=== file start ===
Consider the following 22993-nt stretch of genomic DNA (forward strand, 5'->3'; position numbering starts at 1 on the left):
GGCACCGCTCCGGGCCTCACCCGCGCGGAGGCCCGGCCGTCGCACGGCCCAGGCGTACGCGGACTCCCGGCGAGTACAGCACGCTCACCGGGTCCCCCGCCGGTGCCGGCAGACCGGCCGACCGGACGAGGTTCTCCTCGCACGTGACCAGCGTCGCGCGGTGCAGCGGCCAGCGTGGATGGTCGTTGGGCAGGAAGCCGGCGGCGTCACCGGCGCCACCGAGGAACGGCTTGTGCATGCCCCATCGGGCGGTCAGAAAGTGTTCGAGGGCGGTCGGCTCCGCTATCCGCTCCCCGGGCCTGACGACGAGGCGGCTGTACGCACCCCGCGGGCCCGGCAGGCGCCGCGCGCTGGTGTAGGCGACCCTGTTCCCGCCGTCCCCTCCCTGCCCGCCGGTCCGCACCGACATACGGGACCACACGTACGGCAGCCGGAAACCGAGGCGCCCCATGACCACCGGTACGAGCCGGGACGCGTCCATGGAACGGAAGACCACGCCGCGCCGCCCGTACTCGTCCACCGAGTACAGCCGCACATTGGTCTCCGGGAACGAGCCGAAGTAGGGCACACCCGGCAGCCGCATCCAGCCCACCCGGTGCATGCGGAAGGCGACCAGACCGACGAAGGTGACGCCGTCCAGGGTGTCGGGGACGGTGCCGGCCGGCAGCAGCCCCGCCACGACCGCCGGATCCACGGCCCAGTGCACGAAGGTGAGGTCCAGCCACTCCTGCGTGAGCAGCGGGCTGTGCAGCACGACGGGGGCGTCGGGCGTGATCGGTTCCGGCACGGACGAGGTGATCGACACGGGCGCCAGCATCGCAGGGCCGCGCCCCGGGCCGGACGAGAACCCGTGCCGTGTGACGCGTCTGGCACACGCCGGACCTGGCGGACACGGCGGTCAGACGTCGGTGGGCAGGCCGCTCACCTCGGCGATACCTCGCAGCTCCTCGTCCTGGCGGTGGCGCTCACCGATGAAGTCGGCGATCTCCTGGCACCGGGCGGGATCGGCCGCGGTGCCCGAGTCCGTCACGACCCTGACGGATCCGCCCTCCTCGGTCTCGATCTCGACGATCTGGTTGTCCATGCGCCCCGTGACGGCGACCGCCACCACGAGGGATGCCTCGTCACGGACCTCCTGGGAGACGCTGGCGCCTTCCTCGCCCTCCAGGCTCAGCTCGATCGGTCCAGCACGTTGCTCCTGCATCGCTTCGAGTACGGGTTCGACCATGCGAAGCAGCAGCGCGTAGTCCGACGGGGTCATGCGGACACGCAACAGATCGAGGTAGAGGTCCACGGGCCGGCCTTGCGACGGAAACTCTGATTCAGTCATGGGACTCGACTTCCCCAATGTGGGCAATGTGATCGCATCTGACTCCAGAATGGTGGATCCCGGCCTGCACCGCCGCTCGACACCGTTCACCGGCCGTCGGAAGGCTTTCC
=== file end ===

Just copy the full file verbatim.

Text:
Consider the following 22993-nt stretch of genomic DNA (forward strand, 5'->3'; position numbering starts at 1 on the left):
GGCACCGCTCCGGGCCTCACCCGCGCGGAGGCCCGGCCGTCGCACGGCCCAGGCGTACGCGGACTCCCGGCGAGTACAGCACGCTCACCGGGTCCCCCGCCGGTGCCGGCAGACCGGCCGACCGGACGAGGTTCTCCTCGCACGTGACCAGCGTCGCGCGGTGCAGCGGCCAGCGTGGATGGTCGTTGGGCAGGAAGCCGGCGGCGTCACCGGCGCCACCGAGGAACGGCTTGTGCATGCCCCATCGGGCGGTCAGAAAGTGTTCGAGGGCGGTCGGCTCCGCTATCCGCTCCCCGGGCCTGACGACGAGGCGGCTGTACGCACCCCGCGGGCCCGGCAGGCGCCGCGCGCTGGTGTAGGCGACCCTGTTCCCGCCGTCCCCTCCCTGCCCGCCGGTCCGCACCGACATACGGGACCACACGTACGGCAGCCGGAAACCGAGGCGCCCCATGACCACCGGTACGAGCCGGGACGCGTCCATGGAACGGAAGACCACGCCGCGCCGCCCGTACTCGTCCACCGAGTACAGCCGCACATTGGTCTCCGGGAACGAGCCGAAGTAGGGCACACCCGGCAGCCGCATCCAGCCCACCCGGTGCATGCGGAAGGCGACCAGACCGACGAAGGTGACGCCGTCCAGGGTGTCGGGGACGGTGCCGGCCGGCAGCAGCCCCGCCACGACCGCCGGATCCACGGCCCAGTGCACGAAGGTGAGGTCCAGCCACTCCTGCGTGAGCAGCGGGCTGTGCAGCACGACGGGGGCGTCGGGCGTGATCGGTTCCGGCACGGACGAGGTGATCGACACGGGCGCCAGCATCGCAGGGCCGCGCCCCGGGCCGGACGAGAACCCGTGCCGTGTGACGCGTCTGGCACACGCCGGACCTGGCGGACACGGCGGTCAGACGTCGGTGGGCAGGCCGCTCACCTCGGCGATACCTCGCAGCTCCTCGTCCTGGCGGTGGCGCTCACCGATGAAGTCGGCGATCTCCTGGCACCGGGCGGGATCGGCCGCGGTGCCCGAGTCCGTCACGACCCTGACGGATCCGCCCTCCTCGGTCTCGATCTCGACGATCTGGTTGTCCATGCGCCCCGTGACGGCGACCGCCACCACGAGGGATGCCTCGTCACGGACCTCCTGGGAGACGCTGGCGCCTTCCTCGCCCTCCAGGCTCAGCTCGATCGGTCCAGCACGTTGCTCCTGCATCGCTTCGAGTACGGGTTCGACCATGCGAAGCAGCAGCGCGTAGTCCGACGGGGTCATGCGGACACGCAACAGATCGAGGTAGAGGTCCACGGGCCGGCCTTGCGACGGAAACTCTGATTCAGTCATGGGACTCGACTTCCCCAATGTGGGCAATGTGATCGCATCTGACTCCAGAATGGTGGATCCCGGCCTGCACCGCCGCTCGACACCGTTCACCGGCCGTCGGAAGGCTTTCC